Norway is also home to a considerable population of Polish and Lithuanian citizens, representing 29 and 12% of the EU/EFTA population. Their share has been increasing steadily since 2011. Swedish citizens are the second biggest EU/EFTA immigrant community in Norway, although their share of the total has gone down in recent years, from 18% in 2011 to 12% in 2018. Substantial numbers of German, Danish and British citizens are also settled in Norway.
Italian, German and French citizens constitute the majority of the EU/EFTA population of Switzerland, although their share of the total has declined slightly since 2011. Italians and Germans account for about 22% each, with citizens of France making up 9%. The third largest EU/EFTA immigrant community is the Portuguese, with 19% of the total.
The majority of Liechtenstein’s EU/EFTA population are citizens of the neighbouring countries of Switzerland (35%) or Austria (21%). Other important groups are German, Italian and Portuguese citizens.
Chart 1: EU/EFTA population by citizenship, 2011-2018
Immigration up in Iceland, down in Norway
Chart 2 shows the immigration of EU/EFTA citizens into the EFTA Member States during 2011-2017 by citizenship.
Immigration of EU/EFTA citizens to Iceland stood at 8455 persons in 2017, more than five times higher than in 2011. The increase in immigration was particularly marked in the years 2015-2017, with the country’s economy improving. Citizens of Poland have consistently made up 40-50% of the EU/EFTA immigrants during 2011-2017, making Poland the biggest source of EU/EFTA immigration by far. Poland, Lithuania and Latvia alone made up 65% of the new immigrants in 2017.
In Norway, the number of new arrivals from the EU and EFTA Member States stood at 20 313 in 2017, down by one half since the top year 2011. Polish citizens were the biggest group, followed by Lithuanians and Swedes. However, the share of these three nationalities in annual EU/EFTA immigration to Norway has fallen gradually from 60% in 2011 to 47% in 2017. In spite of the sharp decline in overall EU/EFTA immigration, a few nationalities actually increased their numbers in absolute terms: There were more Italian, Greek, Croatian and Finnish immigrants to Norway in 2017 than in 2011. From an EFTA perspective, the sharp decline in immigration from Iceland (1 309 persons in 2011 down to 263 in 2017) is worth noting.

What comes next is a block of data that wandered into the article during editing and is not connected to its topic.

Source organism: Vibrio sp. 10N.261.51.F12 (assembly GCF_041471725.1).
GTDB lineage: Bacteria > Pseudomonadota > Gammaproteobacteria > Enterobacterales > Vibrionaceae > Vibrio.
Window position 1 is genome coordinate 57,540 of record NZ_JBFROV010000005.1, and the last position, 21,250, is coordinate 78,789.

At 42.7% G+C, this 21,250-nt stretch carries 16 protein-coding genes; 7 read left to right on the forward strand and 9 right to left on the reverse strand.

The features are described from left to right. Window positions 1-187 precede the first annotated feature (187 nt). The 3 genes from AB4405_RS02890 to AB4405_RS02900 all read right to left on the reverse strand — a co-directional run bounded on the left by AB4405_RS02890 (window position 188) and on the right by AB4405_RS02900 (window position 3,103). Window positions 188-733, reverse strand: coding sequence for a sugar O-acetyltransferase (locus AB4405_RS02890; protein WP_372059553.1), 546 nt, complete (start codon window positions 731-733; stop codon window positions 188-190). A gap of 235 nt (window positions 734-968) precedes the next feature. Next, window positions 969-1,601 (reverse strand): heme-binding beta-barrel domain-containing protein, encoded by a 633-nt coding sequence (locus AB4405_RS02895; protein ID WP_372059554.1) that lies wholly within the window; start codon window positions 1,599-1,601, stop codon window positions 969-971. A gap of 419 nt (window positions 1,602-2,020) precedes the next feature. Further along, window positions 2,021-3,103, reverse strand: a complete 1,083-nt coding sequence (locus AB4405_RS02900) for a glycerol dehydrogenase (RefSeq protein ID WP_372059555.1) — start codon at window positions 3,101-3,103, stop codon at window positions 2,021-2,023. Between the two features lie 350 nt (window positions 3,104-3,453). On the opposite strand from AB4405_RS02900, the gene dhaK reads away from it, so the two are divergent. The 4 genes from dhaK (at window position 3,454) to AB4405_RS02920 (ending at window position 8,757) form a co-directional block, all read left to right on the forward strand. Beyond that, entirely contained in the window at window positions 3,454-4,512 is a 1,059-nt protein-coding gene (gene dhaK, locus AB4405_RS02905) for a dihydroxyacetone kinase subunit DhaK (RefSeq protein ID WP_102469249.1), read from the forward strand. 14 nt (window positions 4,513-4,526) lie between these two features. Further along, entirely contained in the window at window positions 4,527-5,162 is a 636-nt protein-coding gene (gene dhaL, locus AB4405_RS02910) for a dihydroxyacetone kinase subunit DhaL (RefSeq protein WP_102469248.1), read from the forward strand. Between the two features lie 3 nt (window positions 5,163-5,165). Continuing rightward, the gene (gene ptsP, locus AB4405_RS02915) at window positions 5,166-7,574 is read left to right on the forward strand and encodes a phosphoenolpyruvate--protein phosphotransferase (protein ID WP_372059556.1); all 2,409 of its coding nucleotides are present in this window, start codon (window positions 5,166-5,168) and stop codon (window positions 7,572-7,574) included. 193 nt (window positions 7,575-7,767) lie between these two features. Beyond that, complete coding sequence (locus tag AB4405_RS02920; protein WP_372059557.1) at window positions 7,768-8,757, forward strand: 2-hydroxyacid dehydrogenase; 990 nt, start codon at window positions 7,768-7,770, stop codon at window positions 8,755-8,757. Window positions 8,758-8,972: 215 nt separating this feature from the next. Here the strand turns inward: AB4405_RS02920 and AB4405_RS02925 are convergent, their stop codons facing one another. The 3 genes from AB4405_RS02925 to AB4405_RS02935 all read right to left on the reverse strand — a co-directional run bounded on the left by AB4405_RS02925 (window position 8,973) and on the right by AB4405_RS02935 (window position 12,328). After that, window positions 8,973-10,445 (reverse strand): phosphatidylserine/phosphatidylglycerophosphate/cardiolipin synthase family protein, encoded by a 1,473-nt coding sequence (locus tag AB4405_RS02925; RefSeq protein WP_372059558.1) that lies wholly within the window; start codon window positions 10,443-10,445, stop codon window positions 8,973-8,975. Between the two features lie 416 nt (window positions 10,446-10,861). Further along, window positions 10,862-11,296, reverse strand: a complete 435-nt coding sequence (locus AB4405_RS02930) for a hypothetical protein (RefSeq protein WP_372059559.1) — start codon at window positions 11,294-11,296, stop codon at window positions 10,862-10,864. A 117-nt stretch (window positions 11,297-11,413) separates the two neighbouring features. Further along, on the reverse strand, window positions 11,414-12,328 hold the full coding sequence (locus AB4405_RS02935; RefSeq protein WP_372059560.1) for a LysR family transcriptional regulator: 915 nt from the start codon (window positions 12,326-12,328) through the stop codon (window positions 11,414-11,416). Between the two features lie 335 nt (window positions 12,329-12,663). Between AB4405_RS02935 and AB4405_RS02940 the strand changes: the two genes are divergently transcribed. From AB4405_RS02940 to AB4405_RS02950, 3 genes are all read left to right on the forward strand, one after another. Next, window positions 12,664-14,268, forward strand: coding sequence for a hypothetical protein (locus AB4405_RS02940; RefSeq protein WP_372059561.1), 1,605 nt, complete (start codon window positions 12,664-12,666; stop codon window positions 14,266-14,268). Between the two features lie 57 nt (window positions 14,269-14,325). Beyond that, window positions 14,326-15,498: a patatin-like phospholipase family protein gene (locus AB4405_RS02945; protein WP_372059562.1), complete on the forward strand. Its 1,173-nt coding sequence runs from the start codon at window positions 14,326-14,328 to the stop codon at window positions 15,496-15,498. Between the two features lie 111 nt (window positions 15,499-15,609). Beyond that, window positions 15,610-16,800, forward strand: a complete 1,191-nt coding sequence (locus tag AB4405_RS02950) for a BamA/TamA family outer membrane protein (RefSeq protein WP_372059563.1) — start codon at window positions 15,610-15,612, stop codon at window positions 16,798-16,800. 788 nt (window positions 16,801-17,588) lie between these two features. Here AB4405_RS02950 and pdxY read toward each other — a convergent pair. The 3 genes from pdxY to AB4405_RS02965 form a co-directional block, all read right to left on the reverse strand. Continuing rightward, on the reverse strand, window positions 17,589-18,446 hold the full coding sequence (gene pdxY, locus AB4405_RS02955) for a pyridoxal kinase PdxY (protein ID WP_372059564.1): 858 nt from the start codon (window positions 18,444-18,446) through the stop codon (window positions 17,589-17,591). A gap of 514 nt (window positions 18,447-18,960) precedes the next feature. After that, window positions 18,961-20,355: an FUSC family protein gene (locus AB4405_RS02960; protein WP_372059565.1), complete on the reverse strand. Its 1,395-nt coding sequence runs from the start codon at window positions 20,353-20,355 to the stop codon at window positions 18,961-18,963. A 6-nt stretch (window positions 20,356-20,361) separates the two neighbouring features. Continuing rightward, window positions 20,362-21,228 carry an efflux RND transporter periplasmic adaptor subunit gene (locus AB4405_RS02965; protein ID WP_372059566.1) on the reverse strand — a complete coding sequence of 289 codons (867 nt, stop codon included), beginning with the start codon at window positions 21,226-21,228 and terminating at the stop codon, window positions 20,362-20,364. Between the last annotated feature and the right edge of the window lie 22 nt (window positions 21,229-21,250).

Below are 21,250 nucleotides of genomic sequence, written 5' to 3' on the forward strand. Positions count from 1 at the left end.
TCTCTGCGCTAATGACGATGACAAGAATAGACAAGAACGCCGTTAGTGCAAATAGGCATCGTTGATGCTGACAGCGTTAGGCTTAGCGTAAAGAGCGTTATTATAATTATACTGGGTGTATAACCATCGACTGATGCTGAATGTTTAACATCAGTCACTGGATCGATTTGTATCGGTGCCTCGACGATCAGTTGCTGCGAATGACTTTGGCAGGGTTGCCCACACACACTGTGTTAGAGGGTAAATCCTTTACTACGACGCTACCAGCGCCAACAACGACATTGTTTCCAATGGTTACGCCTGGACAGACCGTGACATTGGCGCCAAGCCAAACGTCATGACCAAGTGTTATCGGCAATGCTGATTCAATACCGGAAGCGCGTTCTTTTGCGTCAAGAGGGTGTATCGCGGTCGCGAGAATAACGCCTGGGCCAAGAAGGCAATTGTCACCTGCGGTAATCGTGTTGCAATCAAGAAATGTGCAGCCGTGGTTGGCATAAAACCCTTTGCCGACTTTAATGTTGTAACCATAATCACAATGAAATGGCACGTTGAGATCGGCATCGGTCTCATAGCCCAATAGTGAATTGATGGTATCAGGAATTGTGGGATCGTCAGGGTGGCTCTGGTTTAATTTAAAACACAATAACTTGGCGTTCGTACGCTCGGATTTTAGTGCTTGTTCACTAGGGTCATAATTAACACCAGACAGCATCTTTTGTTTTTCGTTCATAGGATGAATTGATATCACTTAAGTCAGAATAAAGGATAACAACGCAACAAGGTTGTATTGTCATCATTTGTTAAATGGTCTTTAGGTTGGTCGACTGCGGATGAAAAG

Switzerland shows a different pattern compared to Iceland and Norway. While the number of EU/EFTA immigrants per year is much higher, at 82 887 in 2017, the changes over time are less pronounced. However, the annual number of new EU/EFTA immigrants has decreased steadily since 2013. Another notable difference between Switzerland and the Nordic EFTA States is that the majority of EU/EFTA immigrants come from the neighbouring countries of Germany, Italy and France, rather than from countries further away. While German citizens accounted for 30% of the total in 2011, this was down to 22 in 2017. On the other hand, immigration from Italy (11% in 2011, 17% in 2017) and France (12% in 2011, 15% in 2017) was up. Immigration from Portugal nearly halved during that seven-year period.
EU/EFTA immigration to Liechtenstein, at 353 persons in 2017, is dominated by Swiss, German and Austrian citizens. The annual number of newcomers fluctuates from year to year without any clear pattern, but is usually between 300 and 400. The total number of EU/EFTA immigrants in 2017 was 353, down from 433 in the peak year 2013.
Chart 2: EU/EFTA immigration by citizenship, 2011-2017
Emigration: Where are EFTA residents moving to?